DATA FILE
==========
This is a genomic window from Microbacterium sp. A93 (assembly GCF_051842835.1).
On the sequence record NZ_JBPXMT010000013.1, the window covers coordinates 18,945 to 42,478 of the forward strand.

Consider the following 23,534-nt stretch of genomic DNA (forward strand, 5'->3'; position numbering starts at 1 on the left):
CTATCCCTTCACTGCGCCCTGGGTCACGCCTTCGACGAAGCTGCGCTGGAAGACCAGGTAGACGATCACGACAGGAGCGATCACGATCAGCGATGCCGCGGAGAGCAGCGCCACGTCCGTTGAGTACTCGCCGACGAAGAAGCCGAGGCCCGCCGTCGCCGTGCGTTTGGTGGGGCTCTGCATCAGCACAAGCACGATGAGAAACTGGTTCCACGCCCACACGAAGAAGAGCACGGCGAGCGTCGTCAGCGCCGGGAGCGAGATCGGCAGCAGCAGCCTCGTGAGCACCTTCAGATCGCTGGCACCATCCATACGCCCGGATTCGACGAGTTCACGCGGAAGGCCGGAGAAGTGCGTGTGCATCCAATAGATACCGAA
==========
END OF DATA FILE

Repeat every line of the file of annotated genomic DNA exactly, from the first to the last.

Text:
This is a genomic window from Microbacterium sp. A93 (assembly GCF_051842835.1).
On the sequence record NZ_JBPXMT010000013.1, the window covers coordinates 18,945 to 42,478 of the forward strand.

Consider the following 23,534-nt stretch of genomic DNA (forward strand, 5'->3'; position numbering starts at 1 on the left):
CTATCCCTTCACTGCGCCCTGGGTCACGCCTTCGACGAAGCTGCGCTGGAAGACCAGGTAGACGATCACGACAGGAGCGATCACGATCAGCGATGCCGCGGAGAGCAGCGCCACGTCCGTTGAGTACTCGCCGACGAAGAAGCCGAGGCCCGCCGTCGCCGTGCGTTTGGTGGGGCTCTGCATCAGCACAAGCACGATGAGAAACTGGTTCCACGCCCACACGAAGAAGAGCACGGCGAGCGTCGTCAGCGCCGGGAGCGAGATCGGCAGCAGCAGCCTCGTGAGCACCTTCAGATCGCTGGCACCATCCATACGCCCGGATTCGACGAGTTCACGCGGAAGGCCGGAGAAGTGCGTGTGCATCCAATAGATACCGAA